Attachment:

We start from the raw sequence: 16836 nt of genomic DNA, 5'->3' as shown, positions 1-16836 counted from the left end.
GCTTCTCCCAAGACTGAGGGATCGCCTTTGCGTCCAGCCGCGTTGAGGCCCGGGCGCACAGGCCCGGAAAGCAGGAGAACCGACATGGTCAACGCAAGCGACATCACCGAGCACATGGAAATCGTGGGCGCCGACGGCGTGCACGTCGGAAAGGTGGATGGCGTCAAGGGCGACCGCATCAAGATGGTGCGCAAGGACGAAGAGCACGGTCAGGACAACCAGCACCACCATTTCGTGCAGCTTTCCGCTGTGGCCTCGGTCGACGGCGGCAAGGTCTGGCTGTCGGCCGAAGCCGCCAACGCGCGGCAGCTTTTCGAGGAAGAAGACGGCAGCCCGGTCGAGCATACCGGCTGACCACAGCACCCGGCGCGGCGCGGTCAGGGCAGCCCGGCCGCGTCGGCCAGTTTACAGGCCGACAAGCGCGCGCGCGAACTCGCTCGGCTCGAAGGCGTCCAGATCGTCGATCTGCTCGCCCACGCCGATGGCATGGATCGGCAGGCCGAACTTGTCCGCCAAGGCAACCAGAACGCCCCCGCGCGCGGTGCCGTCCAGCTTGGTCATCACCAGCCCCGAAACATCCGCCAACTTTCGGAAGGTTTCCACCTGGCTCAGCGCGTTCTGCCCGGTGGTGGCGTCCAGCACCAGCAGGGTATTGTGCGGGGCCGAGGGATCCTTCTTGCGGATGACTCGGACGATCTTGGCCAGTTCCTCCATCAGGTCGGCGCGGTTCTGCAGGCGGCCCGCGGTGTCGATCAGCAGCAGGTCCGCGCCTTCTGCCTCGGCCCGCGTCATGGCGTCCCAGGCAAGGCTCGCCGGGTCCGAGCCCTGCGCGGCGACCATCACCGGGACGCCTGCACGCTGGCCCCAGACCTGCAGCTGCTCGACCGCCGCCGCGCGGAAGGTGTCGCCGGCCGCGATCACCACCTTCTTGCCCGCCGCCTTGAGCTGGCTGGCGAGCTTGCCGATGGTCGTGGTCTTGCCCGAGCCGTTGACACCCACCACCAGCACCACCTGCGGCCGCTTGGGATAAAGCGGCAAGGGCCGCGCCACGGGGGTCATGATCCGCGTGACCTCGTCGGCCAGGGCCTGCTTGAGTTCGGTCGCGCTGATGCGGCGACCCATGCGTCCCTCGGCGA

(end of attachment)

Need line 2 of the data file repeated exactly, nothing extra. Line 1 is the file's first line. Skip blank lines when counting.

GCTTCTCCCAAGACTGAGGGATCGCCTTTGCGTCCAGCCGCGTTGAGGCCCGGGCGCACAGGCCCGGAAAGCAGGAGAACCGACATGGTCAACGCAAGCGACATCACCGAGCACATGGAAATCGTGGGCGCCGACGGCGTGCACGTCGGAAAGGTGGATGGCGTCAAGGGCGACCGCATCAAGATGGTGCGCAAGGACGAAGAGCACGGTCAGGACAACCAGCACCACCATTTCGTGCAGCTTTCCGCTGTGGCCTCGGTCGACGGCGGCAAGGTCTGGCTGTCGGCCGAAGCCGCCAACGCGCGGCAGCTTTTCGAGGAAGAAGACGGCAGCCCGGTCGAGCATACCGGCTGACCACAGCACCCGGCGCGGCGCGGTCAGGGCAGCCCGGCCGCGTCGGCCAGTTTACAGGCCGACAAGCGCGCGCGCGAACTCGCTCGGCTCGAAGGCGTCCAGATCGTCGATCTGCTCGCCCACGCCGATGGCATGGATCGGCAGGCCGAACTTGTCCGCCAAGGCAACCAGAACGCCCCCGCGCGCGGTGCCGTCCAGCTTGGTCATCACCAGCCCCGAAACATCCGCCAACTTTCGGAAGGTTTCCACCTGGCTCAGCGCGTTCTGCCCGGTGGTGGCGTCCAGCACCAGCAGGGTATTGTGCGGGGCCGAGGGATCCTTCTTGCGGATGACTCGGACGATCTTGGCCAGTTCCTCCATCAGGTCGGCGCGGTTCTGCAGGCGGCCCGCGGTGTCGATCAGCAGCAGGTCCGCGCCTTCTGCCTCGGCCCGCGTCATGGCGTCCCAGGCAAGGCTCGCCGGGTCCGAGCCCTGCGCGGCGACCATCACCGGGACGCCTGCACGCTGGCCCCAGACCTGCAGCTGCTCGACCGCCGCCGCGCGGAAGGTGTCGCCGGCCGCGATCACCACCTTCTTGCCCGCCGCCTTGAGCTGGCTGGCGAGCTTGCCGATGGTCGTGGTCTTGCCCGAGCCGTTGACACCCACCACCAGCACCACCTGCGGCCGCTTGGGATAAAGCGGCAAGGGCCGCGCCACGGGGGTCATGATCCGCGTGACCTCGTCGGCCAGGGCCTGCTTGAGTTCGGTCGCGCTGATGCGGCGACCCATGCGTCCCTCGGCGA